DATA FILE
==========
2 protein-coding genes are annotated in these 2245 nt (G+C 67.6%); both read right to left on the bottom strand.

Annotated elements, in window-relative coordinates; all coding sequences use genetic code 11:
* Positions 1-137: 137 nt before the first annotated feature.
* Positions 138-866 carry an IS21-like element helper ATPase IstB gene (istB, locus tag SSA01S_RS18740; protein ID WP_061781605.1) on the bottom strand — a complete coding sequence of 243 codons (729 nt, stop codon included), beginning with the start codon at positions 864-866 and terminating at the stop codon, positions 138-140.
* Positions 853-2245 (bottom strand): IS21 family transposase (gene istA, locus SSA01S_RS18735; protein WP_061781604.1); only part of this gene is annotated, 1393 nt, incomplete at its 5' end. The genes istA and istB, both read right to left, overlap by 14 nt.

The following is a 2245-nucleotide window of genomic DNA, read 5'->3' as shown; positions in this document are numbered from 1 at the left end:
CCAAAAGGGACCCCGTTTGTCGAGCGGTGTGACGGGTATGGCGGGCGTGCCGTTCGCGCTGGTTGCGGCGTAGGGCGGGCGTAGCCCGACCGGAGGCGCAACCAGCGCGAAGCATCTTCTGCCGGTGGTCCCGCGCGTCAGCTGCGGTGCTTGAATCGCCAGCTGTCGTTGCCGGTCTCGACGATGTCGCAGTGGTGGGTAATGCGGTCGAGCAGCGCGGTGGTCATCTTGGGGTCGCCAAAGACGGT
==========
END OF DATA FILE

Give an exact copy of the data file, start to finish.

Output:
2 protein-coding genes are annotated in these 2245 nt (G+C 67.6%); both read right to left on the bottom strand.

Annotated elements, in window-relative coordinates; all coding sequences use genetic code 11:
* Positions 1-137: 137 nt before the first annotated feature.
* Positions 138-866 carry an IS21-like element helper ATPase IstB gene (istB, locus tag SSA01S_RS18740; protein ID WP_061781605.1) on the bottom strand — a complete coding sequence of 243 codons (729 nt, stop codon included), beginning with the start codon at positions 864-866 and terminating at the stop codon, positions 138-140.
* Positions 853-2245 (bottom strand): IS21 family transposase (gene istA, locus SSA01S_RS18735; protein WP_061781604.1); only part of this gene is annotated, 1393 nt, incomplete at its 5' end. The genes istA and istB, both read right to left, overlap by 14 nt.

The following is a 2245-nucleotide window of genomic DNA, read 5'->3' as shown; positions in this document are numbered from 1 at the left end:
CCAAAAGGGACCCCGTTTGTCGAGCGGTGTGACGGGTATGGCGGGCGTGCCGTTCGCGCTGGTTGCGGCGTAGGGCGGGCGTAGCCCGACCGGAGGCGCAACCAGCGCGAAGCATCTTCTGCCGGTGGTCCCGCGCGTCAGCTGCGGTGCTTGAATCGCCAGCTGTCGTTGCCGGTCTCGACGATGTCGCAGTGGTGGGTAATGCGGTCGAGCAGCGCGGTGGTCATCTTGGGGTCGCCAAAGACGGT